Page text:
Monday , May 10 2021

Under the fire for the chaos of snow, the governor blames the terrible forecasts

Public officials were on the defensive on Friday after the first surprisingly strong snowstorm that led to thousands of drivers per hour and forced students to spend the night in their schools.

New Jersey Democratic Governor Phil Murphy said the "bad" predictions were partly guilty. He took a smile on the social networks of people complaining about his handling of Thursday's storm, including one of its most important components. Former Governor Chris Christie, a Republican, tweeted Murphy who took him for almost six hours to travel about 30km (48km). Murphy did not respond directly to his predecessor.

"Clearly we could have done better and we will do better," Murphy said.

Snow and salt trucks have not been able to make teeth throughout the New York metropolitan area due to the grinding of roads and local roads.

In West Orange, New Jersey, more than one hundred students were late at night – and some even in the morning – at an intermediate school after the buses were stranded for hours and returned. Staffers stayed at night and dine for students who could not get home.

Student Breanna Dannestoy told NBC New York that she and other West Orange students were taken to a restaurant before returning to school.

"It's been a long time, I'm excited to go home and sleep," he said.

Between strange looks in the storm, which cleared as much as 17 centimeters (43 centimeters) in some areas of the state of New York, was a camel called Einstein. The animal was directed to an event organized by the Jewish Philly organization when the vehicle that traveled was stuck, according to the group. Einstein was unable to reach his destination, as his drivers returned to the Pacific Kingdom Petting Zoo where they started.

Some drivers woke up in their cars on Friday morning after being trapped overnight on the Greater Freeway Dean in the Bronx. Accidents at the George Washington Bridge stopped traffic at the crossing and caused backup copies in New York and New Jersey.

New York Mayor Bill de Blasio said that he understands why people are frustrated that the city authorities were trapped by a snowstorm that dragged some New Yorkers into their cars for hours.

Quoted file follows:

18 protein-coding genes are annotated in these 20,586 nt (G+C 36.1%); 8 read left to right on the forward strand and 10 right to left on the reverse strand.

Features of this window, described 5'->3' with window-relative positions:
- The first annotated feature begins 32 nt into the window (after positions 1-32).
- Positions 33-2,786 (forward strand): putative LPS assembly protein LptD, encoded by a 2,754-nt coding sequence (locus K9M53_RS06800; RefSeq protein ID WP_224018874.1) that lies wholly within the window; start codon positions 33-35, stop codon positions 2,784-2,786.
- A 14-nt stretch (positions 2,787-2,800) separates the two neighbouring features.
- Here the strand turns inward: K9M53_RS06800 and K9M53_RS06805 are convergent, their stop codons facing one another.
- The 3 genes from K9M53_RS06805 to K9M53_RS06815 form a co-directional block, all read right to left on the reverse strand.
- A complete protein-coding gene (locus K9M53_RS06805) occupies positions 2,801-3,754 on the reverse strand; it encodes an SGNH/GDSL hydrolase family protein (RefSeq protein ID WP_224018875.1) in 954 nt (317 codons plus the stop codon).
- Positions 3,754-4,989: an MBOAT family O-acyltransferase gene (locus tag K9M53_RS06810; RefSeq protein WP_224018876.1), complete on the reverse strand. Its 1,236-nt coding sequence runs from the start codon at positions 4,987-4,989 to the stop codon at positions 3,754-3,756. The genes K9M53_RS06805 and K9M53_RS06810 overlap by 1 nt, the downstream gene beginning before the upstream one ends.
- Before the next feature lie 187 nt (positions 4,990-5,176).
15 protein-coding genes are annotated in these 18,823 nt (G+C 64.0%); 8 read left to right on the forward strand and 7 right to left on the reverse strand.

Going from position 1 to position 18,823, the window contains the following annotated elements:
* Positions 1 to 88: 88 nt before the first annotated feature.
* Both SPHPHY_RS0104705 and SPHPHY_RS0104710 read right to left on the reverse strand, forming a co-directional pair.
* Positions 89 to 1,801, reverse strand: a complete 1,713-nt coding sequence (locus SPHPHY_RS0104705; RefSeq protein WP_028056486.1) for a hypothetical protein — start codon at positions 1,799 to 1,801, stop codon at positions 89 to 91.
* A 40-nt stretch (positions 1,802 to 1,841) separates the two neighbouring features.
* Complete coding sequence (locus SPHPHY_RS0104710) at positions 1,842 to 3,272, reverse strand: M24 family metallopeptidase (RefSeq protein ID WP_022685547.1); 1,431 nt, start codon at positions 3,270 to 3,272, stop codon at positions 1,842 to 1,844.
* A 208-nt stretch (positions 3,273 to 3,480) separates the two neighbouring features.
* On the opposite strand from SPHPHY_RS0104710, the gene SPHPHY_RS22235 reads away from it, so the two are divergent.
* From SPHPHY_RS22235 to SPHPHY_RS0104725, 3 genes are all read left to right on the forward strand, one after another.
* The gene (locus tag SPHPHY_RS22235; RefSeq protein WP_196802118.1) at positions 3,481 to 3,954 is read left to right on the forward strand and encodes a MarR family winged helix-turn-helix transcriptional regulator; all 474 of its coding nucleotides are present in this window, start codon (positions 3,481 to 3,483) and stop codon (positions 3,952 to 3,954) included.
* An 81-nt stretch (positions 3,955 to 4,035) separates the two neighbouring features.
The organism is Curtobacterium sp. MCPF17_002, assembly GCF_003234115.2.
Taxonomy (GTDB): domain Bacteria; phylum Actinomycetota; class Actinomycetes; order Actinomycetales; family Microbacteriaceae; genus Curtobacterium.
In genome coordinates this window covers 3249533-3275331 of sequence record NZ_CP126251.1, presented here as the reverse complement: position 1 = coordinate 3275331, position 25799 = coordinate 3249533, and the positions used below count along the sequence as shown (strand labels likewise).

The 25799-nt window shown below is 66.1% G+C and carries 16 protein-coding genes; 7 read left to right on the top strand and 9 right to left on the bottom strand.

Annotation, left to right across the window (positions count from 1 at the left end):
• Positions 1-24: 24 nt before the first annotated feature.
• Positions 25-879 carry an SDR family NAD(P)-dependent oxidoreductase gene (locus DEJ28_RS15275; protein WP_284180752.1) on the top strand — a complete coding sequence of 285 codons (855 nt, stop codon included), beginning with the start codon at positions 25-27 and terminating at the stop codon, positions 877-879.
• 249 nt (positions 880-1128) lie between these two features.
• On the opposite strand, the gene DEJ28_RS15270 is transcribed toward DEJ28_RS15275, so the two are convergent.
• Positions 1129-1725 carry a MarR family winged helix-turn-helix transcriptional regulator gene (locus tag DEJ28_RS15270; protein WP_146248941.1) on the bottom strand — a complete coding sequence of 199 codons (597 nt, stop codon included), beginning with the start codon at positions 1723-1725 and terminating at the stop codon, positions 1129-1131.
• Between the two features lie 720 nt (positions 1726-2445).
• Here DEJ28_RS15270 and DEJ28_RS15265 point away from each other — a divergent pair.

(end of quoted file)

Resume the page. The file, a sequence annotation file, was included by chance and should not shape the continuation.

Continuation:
Blasio said in New York on Friday that the city "will do a full review of what's happened here."

A mayor's spokesman said that the beginning of the storm meant that the Metropolitan Transportation Authority did not have snow chains on its buses. He said many of them had to retire, "crossing streets."

Delays in the buses caused a logjam of travelers on Thursday, forcing officers to close their doors at the bus terminal of the New York Port Authority.

The winter weather also caused a nightmare of traffic in Pennsylvania, with numerous vehicles trapped for several hours from the Lehigh valley to the state line of New Jersey. The police sometimes went to the other side of the road, touching the horns to wake up the drivers who fell asleep while sitting in the traffic.

About 105,000 homes and businesses had no power since Friday morning in Pennsylvania, mainly in the western part of the state.

In Vermont, in addition to the nightmare of the region's traffic, the storm was an option for Vermont ski resorts. Okemo Mountain and Stowe Mountain Resort opened on Friday when snow continued to fall. Sugarbush is opening on Saturday. Killington Resort is already open and other ski areas are planning to open at the end of this month.

Some areas of Massachusetts received more than 9 inches (23 cm) of snow in the storm, which turned to rain at night to complicate the diversion in the morning. State police said a stretch of the Massachusetts Turnpike to the east closed Friday after several tractor-trailer crashes.

Many schools in northern New England and the state of New York have been delayed or closed.

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